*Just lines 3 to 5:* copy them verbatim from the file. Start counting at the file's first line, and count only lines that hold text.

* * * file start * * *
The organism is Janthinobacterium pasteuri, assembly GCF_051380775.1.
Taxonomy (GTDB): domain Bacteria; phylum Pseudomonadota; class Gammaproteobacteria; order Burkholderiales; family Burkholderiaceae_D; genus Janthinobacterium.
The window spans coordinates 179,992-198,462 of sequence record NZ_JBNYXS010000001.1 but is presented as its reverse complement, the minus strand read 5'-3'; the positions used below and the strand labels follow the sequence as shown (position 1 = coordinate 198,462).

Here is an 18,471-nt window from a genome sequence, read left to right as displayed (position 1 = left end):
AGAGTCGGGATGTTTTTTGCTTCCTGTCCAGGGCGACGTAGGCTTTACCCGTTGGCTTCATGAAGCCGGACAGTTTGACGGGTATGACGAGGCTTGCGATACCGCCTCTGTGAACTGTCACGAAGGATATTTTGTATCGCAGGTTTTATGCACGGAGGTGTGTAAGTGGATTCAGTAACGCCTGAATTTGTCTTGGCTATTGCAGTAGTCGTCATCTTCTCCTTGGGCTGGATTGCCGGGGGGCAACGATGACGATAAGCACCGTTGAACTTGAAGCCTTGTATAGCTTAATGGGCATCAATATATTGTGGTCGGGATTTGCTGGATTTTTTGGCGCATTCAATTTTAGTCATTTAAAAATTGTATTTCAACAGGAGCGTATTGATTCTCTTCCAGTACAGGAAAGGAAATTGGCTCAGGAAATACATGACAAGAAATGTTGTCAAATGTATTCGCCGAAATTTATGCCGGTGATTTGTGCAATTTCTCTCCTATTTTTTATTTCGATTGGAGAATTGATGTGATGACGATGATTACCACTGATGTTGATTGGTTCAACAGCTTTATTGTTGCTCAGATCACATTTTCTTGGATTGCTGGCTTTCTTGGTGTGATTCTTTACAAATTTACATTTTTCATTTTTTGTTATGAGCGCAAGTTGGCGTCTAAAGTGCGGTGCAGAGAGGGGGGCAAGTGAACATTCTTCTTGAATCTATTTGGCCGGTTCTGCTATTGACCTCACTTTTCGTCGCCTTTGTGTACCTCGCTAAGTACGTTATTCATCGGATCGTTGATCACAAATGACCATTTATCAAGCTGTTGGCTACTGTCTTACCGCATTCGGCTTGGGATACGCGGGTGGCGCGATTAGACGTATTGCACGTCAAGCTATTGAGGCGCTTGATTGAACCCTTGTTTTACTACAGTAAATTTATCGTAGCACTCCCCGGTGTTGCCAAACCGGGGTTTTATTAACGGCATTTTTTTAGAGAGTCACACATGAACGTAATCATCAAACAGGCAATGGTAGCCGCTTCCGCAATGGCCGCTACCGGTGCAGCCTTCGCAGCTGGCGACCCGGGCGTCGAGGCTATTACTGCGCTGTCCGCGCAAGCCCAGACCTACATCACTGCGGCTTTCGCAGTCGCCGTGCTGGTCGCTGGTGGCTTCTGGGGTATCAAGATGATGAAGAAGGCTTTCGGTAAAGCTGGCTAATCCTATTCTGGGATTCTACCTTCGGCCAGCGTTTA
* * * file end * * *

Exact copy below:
The window spans coordinates 179,992-198,462 of sequence record NZ_JBNYXS010000001.1 but is presented as its reverse complement, the minus strand read 5'-3'; the positions used below and the strand labels follow the sequence as shown (position 1 = coordinate 198,462).

Here is an 18,471-nt window from a genome sequence, read left to right as displayed (position 1 = left end):
AGAGTCGGGATGTTTTTTGCTTCCTGTCCAGGGCGACGTAGGCTTTACCCGTTGGCTTCATGAAGCCGGACAGTTTGACGGGTATGACGAGGCTTGCGATACCGCCTCTGTGAACTGTCACGAAGGATATTTTGTATCGCAGGTTTTATGCACGGAGGTGTGTAAGTGGATTCAGTAACGCCTGAATTTGTCTTGGCTATTGCAGTAGTCGTCATCTTCTCCTTGGGCTGGATTGCCGGGGGGCAACGATGACGATAAGCACCGTTGAACTTGAAGCCTTGTATAGCTTAATGGGCATCAATATATTGTGGTCGGGATTTGCTGGATTTTTTGGCGCATTCAATTTTAGTCATTTAAAAATTGTATTTCAACAGGAGCGTATTGATTCTCTTCCAGTACAGGAAAGGAAATTGGCTCAGGAAATACATGACAAGAAATGTTGTCAAATGTATTCGCCGAAATTTATGCCGGTGATTTGTGCAATTTCTCTCCTATTTTTTATTTCGATTGGAGAATTGATGTGATGACGATGATTACCACTGATGTTGATTGGTTCAACAGCTTTATTGTTGCTCAGATCACATTTTCTTGGATTGCTGGCTTTCTTGGTGTGATTCTTTACAAATTTACATTTTTCATTTTTTGTTATGAGCGCAAGTTGGCGTCTAAAGTGCGGTGCAGAGAGGGGGGCAAGTGAACATTCTTCTTGAATCTATTTGGCCGGTTCTGCTATTGACCTCACTTTTCGTCGCCTTTGTGTACCTCGCTAAGTACGTTATTCATCGGATCGTTGATCACAAATGACCATTTATCAAGCTGTTGGCTACTGTCTTACCGCATTCGGCTTGGGATACGCGGGTGGCGCGATTAGACGTATTGCACGTCAAGCTATTGAGGCGCTTGATTGAACCCTTGTTTTACTACAGTAAATTTATCGTAGCACTCCCCGGTGTTGCCAAACCGGGGTTTTATTAACGGCATTTTTTTAGAGAGTCACACATGAACGTAATCATCAAACAGGCAATGGTAGCCGCTTCCGCAATGGCCGCTACCGGTGCAGCCTTCGCAGCTGGCGACCCGGGCGTCGAGGCTATTACTGCGCTGTCCGCGCAAGCCCAGACCTACATCACTGCGGCTTTCGCAGTCGCCGTGCTGGTCGCTGGTGGCTTCTGGGGTATCAAGATGATGAAGAAGGCTTTCGGTAAAGCTGGCTAATCCTATTCTGGGATTCTACCTTCGGCCAGCGTTTA